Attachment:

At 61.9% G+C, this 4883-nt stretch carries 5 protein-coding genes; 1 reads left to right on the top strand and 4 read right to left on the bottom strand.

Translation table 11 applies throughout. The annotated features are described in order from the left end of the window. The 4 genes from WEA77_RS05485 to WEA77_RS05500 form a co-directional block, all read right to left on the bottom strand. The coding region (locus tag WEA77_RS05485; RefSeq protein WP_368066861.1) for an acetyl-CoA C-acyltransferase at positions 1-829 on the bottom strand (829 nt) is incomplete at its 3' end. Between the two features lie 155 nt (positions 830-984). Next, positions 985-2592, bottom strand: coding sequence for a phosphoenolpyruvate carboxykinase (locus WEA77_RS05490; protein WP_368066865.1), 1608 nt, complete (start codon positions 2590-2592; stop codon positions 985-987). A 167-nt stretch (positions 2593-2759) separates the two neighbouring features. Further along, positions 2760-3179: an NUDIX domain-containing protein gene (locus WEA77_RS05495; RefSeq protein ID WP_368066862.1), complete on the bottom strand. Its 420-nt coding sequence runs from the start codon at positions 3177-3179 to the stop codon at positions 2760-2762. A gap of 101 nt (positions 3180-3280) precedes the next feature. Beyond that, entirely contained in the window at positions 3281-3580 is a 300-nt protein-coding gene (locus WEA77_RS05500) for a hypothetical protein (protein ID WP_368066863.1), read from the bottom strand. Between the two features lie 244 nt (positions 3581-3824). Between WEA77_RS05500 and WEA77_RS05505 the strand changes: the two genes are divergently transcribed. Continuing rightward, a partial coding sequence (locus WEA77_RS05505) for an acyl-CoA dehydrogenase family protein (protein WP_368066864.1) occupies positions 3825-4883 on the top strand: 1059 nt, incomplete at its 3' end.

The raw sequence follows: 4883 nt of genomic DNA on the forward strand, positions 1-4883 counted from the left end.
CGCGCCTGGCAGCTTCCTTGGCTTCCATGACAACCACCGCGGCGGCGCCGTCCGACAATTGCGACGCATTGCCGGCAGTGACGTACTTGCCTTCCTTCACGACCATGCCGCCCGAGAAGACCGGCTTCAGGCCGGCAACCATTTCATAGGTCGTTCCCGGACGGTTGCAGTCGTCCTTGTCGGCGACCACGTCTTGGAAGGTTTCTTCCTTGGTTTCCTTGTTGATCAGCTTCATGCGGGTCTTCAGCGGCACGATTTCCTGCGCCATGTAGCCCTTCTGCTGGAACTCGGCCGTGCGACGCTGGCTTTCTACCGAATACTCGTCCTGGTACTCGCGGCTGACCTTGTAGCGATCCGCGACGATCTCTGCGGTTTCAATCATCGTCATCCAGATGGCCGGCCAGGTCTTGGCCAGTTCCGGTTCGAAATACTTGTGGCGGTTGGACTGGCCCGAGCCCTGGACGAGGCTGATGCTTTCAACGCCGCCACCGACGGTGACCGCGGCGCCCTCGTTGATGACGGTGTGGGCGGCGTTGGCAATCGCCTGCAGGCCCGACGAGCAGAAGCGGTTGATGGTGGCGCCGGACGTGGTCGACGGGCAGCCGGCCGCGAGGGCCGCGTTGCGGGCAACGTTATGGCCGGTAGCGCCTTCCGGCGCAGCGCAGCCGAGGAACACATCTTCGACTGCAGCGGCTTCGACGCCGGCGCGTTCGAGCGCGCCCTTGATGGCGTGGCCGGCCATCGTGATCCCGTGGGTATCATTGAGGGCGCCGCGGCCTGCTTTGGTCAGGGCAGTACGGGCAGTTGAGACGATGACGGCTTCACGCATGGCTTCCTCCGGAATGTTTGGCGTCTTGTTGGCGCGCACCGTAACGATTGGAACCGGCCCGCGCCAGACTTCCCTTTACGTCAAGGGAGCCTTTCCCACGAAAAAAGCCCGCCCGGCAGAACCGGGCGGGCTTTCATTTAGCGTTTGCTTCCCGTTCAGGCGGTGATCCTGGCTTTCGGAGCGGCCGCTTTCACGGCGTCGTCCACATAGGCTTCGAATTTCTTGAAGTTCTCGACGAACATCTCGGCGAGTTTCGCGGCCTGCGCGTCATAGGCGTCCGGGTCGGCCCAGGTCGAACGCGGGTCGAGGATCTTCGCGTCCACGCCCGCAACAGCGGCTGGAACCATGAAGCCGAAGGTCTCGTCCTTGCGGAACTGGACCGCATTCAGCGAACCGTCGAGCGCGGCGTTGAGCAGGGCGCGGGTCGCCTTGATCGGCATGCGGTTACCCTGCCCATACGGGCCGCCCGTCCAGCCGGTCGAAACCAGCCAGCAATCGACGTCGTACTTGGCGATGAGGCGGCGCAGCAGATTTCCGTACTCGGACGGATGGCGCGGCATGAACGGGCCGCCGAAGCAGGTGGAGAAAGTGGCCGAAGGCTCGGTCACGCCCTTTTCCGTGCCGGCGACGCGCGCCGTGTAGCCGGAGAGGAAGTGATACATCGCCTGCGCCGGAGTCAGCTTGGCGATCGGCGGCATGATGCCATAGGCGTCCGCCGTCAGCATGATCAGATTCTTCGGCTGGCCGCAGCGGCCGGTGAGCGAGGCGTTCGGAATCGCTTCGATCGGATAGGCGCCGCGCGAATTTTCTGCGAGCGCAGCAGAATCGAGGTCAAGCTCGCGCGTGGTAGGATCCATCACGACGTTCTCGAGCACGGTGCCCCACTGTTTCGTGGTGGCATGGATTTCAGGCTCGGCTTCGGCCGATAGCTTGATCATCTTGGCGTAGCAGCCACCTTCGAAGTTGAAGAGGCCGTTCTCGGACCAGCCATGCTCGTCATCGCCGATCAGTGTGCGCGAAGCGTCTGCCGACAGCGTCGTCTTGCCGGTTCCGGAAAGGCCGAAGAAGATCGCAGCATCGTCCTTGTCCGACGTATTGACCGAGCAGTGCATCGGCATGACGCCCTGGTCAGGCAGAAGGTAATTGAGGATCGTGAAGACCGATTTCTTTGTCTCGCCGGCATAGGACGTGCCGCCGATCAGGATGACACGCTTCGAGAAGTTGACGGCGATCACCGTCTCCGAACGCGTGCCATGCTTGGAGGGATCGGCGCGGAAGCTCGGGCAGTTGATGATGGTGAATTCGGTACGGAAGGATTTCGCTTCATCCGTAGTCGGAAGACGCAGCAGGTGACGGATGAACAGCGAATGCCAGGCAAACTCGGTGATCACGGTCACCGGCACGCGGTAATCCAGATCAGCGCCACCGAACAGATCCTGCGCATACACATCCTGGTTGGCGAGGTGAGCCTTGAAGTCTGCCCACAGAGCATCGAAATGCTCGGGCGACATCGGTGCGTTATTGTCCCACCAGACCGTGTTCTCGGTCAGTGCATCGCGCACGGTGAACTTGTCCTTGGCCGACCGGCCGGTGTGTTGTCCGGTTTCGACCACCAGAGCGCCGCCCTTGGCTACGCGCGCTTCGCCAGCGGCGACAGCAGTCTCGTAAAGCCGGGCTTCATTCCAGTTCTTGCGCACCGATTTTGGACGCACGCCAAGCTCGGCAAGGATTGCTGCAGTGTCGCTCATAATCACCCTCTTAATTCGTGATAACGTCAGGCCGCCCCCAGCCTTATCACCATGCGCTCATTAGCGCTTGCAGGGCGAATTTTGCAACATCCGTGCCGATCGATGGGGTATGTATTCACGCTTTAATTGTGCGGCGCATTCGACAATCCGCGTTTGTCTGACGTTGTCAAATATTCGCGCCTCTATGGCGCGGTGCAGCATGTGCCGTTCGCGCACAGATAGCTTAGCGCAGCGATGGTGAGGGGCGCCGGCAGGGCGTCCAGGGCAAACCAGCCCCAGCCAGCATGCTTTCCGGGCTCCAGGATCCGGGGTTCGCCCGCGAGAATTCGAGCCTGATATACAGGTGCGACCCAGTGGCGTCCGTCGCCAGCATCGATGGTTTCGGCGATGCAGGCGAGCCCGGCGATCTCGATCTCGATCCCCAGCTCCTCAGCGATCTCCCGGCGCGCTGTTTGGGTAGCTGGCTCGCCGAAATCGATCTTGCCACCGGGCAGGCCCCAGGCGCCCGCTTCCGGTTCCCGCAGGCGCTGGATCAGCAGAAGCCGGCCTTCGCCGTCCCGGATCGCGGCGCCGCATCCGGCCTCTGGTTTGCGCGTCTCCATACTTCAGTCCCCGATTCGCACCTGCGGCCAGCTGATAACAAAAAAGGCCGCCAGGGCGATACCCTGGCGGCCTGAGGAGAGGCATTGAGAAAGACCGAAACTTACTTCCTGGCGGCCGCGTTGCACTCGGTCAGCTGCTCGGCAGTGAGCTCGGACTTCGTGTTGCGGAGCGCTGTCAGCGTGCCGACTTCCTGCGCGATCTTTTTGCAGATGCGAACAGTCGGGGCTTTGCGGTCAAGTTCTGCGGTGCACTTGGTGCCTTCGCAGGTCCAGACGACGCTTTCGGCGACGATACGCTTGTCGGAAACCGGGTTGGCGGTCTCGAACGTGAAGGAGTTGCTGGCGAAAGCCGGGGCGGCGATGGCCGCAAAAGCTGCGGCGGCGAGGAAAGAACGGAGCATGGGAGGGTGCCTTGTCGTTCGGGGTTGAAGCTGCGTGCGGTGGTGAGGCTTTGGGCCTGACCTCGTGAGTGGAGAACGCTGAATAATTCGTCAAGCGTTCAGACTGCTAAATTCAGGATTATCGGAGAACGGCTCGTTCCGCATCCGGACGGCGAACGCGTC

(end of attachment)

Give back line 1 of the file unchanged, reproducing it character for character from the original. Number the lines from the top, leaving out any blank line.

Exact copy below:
At 61.9% G+C, this 4883-nt stretch carries 5 protein-coding genes; 1 reads left to right on the top strand and 4 read right to left on the bottom strand.